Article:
Buzz and the others hear some noise outside the door, although carefully listening repeat viewers of The Funhouse will hear that it's not any of the Barkers, just some roadies. Buzz thinks he can get through the door once they're gone. Richie returns to the doorway at the scene of the crime, claiming to be making sure that Madame Zena is dead.
Here's a really nice bit of subtle acting from Miles Chapin. Glancing from Zena's body to the other side of the room, even first-time viewers can guess he's thinking about that cash box. There's just the smallest smile that his lips form, and his mouth opens a little, gasping air for courage at what he's about to do.
This is where you have to psychoanalyze Richie just a little. He's in a situation which should scare anyone into thinking about nothing except survival, and yet on top of being the guy who's made his friends witnesses to murder, he's also deciding to be a sneaky little thief on top of that. Presuming safety from what Buzz just said, he believes he's moments away from freedom and can get away with it. But what was he planning on saying to Buzz and Amy and Liz, if indeed he was even planning to share what he stole? He would probably defend himself by saying that he was stealing from lowlife murdering carnies, not some poor old widow - the "it's not bad if you do it to bad people" philosophy of self-righteous weasels and psychos.
Yet Richie's not even a bully, just an asshole. And speaking as a quasi-reformed asshole, I think I can explain his thinking: it doesn't go any further than I can get away with something, therefore I will. It's the mentality of resentful nerd. In the context of Richie's situation, it's also a way of reasserting control over his situation: I didn't get away with spending the night in the funhouse, but I can still get away with something.
AMY: "What's the matter?"
BUZZ: "It's locked."
RICHIE: "Hey man, would you just - "
BUZZ: "'Hey man', it's a steel door and it's got a chain on it!"
Richie's guilt makes him a lot more anxious than he was a minute ago, and Buzz bitterly gives him such much needed mockery. Note that Hooper doesn't bother showing wherever on the outside of the funhouse this door is; that would remove us from sharing the characters' claustrophobia. They figure there must be more exits and go back into the darkness. John Beal's score reprises the sad melody of the film's quieter passages such as this, as Richie again takes out his virtually useless lighter.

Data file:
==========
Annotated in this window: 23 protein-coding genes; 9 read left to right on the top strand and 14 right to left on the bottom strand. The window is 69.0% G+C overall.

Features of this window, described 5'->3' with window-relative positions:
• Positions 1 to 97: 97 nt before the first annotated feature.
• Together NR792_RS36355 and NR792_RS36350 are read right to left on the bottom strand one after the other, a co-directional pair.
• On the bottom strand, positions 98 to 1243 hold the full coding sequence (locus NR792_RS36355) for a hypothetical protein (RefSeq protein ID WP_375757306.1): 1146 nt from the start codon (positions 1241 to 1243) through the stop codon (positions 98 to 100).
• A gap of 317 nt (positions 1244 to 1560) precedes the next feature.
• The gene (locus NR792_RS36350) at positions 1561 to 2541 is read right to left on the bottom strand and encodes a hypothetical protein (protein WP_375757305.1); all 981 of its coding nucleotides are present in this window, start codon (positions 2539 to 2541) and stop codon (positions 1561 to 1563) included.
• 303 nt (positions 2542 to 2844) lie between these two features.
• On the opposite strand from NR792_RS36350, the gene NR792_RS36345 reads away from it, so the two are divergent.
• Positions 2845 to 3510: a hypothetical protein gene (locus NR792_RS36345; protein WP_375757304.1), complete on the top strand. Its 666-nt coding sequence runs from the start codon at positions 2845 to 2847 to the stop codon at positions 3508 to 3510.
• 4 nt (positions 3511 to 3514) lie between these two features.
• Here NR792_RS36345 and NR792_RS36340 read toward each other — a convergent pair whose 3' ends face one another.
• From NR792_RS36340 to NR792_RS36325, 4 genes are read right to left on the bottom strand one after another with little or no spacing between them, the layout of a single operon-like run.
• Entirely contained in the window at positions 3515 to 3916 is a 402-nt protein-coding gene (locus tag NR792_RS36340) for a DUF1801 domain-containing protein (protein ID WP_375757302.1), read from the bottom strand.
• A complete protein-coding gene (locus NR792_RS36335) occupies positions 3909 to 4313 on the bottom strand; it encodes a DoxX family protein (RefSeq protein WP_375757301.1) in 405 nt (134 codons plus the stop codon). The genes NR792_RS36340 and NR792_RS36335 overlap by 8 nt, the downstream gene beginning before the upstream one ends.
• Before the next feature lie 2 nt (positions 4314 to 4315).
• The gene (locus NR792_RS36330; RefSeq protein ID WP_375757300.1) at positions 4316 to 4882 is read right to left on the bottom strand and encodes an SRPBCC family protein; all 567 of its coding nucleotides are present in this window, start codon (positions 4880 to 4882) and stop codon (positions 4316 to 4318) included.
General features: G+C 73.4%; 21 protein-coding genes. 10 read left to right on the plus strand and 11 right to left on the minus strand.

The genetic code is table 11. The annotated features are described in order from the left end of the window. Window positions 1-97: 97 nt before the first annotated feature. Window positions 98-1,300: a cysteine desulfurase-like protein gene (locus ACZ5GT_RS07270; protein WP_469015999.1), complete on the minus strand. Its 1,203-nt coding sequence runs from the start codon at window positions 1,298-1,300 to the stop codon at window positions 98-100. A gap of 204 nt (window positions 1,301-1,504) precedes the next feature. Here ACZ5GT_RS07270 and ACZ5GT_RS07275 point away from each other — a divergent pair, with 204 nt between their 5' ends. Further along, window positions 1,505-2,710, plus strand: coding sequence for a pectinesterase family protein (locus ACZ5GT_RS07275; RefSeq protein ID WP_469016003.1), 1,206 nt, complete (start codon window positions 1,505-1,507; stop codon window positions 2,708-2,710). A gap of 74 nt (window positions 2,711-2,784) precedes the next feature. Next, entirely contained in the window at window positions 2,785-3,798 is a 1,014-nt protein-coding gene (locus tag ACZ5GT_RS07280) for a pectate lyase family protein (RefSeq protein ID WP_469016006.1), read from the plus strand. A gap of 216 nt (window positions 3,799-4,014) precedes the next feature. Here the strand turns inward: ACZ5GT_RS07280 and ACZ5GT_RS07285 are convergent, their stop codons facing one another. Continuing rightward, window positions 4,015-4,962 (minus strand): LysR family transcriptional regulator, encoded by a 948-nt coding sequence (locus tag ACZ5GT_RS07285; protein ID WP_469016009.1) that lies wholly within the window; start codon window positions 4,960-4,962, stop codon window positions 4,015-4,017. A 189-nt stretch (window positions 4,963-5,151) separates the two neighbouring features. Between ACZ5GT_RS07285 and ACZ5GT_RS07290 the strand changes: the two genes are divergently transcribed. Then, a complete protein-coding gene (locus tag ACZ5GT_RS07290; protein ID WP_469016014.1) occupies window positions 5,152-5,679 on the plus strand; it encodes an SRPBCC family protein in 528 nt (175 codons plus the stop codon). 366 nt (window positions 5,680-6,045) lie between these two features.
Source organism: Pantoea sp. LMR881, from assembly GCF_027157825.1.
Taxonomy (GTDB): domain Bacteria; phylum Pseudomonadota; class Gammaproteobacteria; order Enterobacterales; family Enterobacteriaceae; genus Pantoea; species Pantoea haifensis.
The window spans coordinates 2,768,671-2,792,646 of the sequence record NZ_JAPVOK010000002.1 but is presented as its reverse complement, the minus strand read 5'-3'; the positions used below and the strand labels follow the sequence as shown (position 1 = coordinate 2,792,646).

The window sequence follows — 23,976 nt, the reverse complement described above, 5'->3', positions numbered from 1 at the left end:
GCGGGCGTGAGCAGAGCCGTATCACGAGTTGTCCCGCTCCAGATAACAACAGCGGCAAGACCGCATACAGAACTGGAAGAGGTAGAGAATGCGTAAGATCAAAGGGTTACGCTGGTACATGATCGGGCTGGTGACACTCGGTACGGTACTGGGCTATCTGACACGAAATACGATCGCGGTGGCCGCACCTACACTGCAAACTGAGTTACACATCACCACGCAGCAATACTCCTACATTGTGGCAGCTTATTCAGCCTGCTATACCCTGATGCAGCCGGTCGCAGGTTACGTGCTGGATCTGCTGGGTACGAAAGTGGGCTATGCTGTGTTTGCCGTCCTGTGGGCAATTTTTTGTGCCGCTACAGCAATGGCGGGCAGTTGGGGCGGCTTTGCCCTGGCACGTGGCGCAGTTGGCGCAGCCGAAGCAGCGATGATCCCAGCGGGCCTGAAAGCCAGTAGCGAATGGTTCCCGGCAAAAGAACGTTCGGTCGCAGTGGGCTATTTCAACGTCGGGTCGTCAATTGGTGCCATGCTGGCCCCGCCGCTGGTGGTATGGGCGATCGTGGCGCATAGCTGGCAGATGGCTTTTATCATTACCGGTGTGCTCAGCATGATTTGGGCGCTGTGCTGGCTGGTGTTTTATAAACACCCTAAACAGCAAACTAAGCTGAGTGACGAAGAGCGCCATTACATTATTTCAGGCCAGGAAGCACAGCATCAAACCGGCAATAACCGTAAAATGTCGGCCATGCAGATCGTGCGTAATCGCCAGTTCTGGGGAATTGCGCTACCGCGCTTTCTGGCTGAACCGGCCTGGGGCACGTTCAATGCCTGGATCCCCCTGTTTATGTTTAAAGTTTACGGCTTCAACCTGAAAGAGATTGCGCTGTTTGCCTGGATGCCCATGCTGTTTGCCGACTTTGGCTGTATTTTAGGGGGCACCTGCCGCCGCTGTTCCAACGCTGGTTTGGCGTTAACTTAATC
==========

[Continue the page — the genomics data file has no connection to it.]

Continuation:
After finding the locked door of the ride's front entrance (which, indeed, we might confirm by identifying the spider prop) Richie trips and we hear wood breaking loudly. As fake scares go, I like this one since it's Richie is being a dummy and unlike your typically contrived horror-film fake scare of a jumping cat (or dog) or an orchestra hit on the soundtrack, this "jump" moment realistic enough that the audience with which I last saw The Funhouse jumped and chuckled at themselves without feeling like the filmmakers were just being pricks.
Going up a very creaky flight of stairs, we hear Buzz whisper that the gang will have to "spend the night overnight," to which Liz nearly shouts "What?" as loud gears grind somewhere and Amy whispers to Buzz she wants to go home. This is irony with a foghorn, but the saving grace is that even at this point in the story when death has reared its ugly head (so to speak) Amy and Co. could still conceivably get through the night just by laying low, as they intended to in the first place. The film's pace of danger has been so entrancingly gradual, it almost feels like that's still a viable possibility.
OFFSCREEN: "So he is lying there in the dark and he is ex-hausted."
"He looks over the bed, and he says, 'Darlin', you're the greatest.
What did you say your name was again?"
"And he sees these two big eyes just blinking at him out of the dark,
and suddenly he hears - "
This sequence ends with what feels like a small homage to Tod Browning's Freaks, but I'll let Joe Bob bookend this chapter with another astute observation on the point behind this quick glimpse of Joey, as he continues running about the fairgrounds:
"You remember in the freak show, how the baby in the formaldehyde had a cleft head? And there was a cow with a cleft palate, and another cow with two faces? It's all kinda thematically linked. If you really want to put it all together, remember the carnies in the parking lot telling the story about the guy having sex with the cow? I'm not gonna hit you over the head with this, just think about it, okay?"